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The Ottawa Senators Community Foundation and the Ottawa Senators are offering up the Canadian Tire Centre as a place where kids can trick-or-treat this Hallowe'en in a safe and physically distanced way.

The foundation made the announcement Monday, but said it would be working with Ottawa Public Health and community partners to develop the plan. More details are expected closer to Hallowe'en.

It's being dubbed "Sparty's safe and not so scary Hallowe'en party".

Earlier this month, Ottawa's medical officer of health, Dr. Vera Etches, told CTV Morning Live that the normal door-to-door trick-or-treating tradition may not be the safest idea.

"If normal means going door-to-door and touching things that other people have touched. I think we're going to have to be creative," said Dr. Etches.

While Dr. Etches said the risk of transmission from dropping a piece of candy into a pail or pillowcase is low, having bowls out that everyone touches or having large parties indoors are riskier.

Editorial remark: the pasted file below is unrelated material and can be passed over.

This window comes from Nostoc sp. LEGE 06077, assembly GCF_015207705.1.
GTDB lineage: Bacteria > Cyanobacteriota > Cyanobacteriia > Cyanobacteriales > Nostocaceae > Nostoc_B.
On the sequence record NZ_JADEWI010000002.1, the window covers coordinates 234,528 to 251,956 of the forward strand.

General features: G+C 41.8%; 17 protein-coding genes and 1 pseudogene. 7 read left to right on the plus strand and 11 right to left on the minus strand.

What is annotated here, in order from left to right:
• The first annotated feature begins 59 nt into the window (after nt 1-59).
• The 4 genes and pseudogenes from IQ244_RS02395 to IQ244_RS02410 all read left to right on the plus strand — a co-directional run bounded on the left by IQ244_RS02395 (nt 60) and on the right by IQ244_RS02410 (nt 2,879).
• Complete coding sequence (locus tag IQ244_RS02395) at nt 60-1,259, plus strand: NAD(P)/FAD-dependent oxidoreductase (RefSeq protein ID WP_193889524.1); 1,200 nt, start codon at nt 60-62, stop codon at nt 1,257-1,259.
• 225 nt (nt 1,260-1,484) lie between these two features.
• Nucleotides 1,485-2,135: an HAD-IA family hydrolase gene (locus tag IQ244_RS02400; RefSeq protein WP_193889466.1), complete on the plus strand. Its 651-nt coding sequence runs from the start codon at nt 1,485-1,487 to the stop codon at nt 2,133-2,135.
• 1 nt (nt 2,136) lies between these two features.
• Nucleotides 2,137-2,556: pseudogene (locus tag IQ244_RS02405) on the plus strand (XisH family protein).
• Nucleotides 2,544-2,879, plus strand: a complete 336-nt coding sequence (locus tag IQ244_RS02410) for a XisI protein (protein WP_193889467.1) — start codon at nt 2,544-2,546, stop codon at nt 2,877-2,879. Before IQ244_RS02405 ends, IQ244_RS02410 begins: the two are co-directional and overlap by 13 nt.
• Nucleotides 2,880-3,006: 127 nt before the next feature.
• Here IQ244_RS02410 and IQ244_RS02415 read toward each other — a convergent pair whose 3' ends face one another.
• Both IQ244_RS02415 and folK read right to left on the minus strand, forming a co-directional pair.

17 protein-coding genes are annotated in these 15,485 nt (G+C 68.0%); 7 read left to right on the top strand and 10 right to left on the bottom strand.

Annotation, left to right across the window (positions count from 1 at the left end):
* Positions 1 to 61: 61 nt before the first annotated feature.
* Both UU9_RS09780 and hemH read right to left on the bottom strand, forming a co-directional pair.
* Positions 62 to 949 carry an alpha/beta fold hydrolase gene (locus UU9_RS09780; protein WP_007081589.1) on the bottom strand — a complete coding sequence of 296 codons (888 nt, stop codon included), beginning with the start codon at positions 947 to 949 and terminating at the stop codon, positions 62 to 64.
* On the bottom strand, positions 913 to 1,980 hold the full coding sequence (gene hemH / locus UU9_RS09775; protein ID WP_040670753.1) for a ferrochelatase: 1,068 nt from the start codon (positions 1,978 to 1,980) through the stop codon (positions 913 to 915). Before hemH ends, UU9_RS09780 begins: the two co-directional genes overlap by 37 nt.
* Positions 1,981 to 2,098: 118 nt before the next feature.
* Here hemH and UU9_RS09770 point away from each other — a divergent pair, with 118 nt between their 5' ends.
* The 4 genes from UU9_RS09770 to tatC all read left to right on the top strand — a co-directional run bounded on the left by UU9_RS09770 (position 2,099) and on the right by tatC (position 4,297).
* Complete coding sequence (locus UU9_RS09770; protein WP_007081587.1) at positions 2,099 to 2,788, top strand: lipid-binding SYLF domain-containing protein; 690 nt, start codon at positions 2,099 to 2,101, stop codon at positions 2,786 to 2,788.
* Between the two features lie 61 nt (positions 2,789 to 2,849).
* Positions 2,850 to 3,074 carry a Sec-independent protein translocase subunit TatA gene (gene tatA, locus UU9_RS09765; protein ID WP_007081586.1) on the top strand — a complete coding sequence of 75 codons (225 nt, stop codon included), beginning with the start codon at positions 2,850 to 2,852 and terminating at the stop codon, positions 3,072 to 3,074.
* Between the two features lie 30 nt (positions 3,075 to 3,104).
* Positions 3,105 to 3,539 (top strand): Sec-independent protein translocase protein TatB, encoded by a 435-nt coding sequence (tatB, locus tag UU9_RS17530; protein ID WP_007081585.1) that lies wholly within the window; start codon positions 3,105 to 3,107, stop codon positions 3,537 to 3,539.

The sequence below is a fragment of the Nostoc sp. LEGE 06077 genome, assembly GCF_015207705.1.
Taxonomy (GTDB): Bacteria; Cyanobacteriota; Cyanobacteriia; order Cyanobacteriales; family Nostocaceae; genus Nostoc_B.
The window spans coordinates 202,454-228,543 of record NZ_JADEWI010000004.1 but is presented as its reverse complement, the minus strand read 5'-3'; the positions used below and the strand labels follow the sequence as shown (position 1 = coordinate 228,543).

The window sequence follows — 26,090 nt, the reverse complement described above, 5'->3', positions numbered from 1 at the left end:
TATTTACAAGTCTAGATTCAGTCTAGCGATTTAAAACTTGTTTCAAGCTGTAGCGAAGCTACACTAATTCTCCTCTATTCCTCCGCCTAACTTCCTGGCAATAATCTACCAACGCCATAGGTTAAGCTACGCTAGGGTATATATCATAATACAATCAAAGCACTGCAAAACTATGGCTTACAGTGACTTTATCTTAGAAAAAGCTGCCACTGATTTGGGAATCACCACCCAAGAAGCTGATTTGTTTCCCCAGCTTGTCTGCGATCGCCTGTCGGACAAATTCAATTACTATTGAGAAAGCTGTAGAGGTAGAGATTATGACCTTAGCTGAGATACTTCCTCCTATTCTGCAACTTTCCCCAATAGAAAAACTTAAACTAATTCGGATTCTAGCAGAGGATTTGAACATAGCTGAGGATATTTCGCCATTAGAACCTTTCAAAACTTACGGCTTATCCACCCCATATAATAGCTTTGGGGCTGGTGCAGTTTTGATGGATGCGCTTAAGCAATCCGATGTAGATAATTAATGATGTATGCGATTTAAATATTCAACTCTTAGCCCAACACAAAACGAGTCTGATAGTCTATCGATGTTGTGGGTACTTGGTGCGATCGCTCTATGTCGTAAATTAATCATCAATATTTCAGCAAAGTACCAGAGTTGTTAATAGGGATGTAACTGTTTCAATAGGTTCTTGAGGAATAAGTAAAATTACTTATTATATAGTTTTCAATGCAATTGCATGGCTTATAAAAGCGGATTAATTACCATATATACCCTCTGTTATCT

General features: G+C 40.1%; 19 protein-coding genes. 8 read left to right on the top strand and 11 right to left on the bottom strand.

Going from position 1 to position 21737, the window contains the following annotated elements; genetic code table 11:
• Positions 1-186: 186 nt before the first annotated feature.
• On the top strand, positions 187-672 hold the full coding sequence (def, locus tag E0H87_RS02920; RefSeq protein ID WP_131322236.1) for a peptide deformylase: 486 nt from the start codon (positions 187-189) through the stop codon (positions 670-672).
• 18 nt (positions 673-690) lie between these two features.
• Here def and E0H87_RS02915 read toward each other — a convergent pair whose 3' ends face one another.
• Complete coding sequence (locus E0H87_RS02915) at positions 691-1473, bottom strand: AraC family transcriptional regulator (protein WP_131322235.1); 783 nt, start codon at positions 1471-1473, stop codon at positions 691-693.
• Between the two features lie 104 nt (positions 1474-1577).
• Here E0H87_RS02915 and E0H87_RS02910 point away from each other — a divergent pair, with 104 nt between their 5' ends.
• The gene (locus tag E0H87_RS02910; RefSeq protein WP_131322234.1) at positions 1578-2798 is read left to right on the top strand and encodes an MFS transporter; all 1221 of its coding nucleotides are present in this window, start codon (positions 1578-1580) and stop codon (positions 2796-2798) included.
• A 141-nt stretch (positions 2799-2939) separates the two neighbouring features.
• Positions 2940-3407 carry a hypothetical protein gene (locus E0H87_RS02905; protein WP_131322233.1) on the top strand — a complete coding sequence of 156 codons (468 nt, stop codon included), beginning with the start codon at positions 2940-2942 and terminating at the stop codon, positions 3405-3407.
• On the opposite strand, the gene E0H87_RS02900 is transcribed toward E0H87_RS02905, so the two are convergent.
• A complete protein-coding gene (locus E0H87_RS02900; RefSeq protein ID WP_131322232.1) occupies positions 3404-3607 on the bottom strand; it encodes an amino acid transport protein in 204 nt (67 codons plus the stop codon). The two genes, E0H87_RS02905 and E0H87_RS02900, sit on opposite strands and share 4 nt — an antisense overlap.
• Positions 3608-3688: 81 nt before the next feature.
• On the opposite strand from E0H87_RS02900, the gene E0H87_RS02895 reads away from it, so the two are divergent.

"It's the close contact indoors that's the highest risk for transmission, but we're trying to be as careful as we can. If we don't have to cause potential exposures," she said.

The Senators say their plan will include a variety of safety measures.

"Our festival will have health and safety at the forefront which will include, for example, temperature checks before entering, mandatory masking, proper social distancing, hand hygiene, and touchless Trick or Treating to name just a few of the safety measures that will be in place," said Anthony LeBlanc, Senators President of Business Operations in a press release. "We will also be utilizing pre-registration and staggered time slots to ensure we always follow approved capacity limits.”

The Senators and the Senators Community Foundation say the festival will be held on Saturday, Oct. 31, between 2 p.m. and 7 p.m., and there will be free admission for all.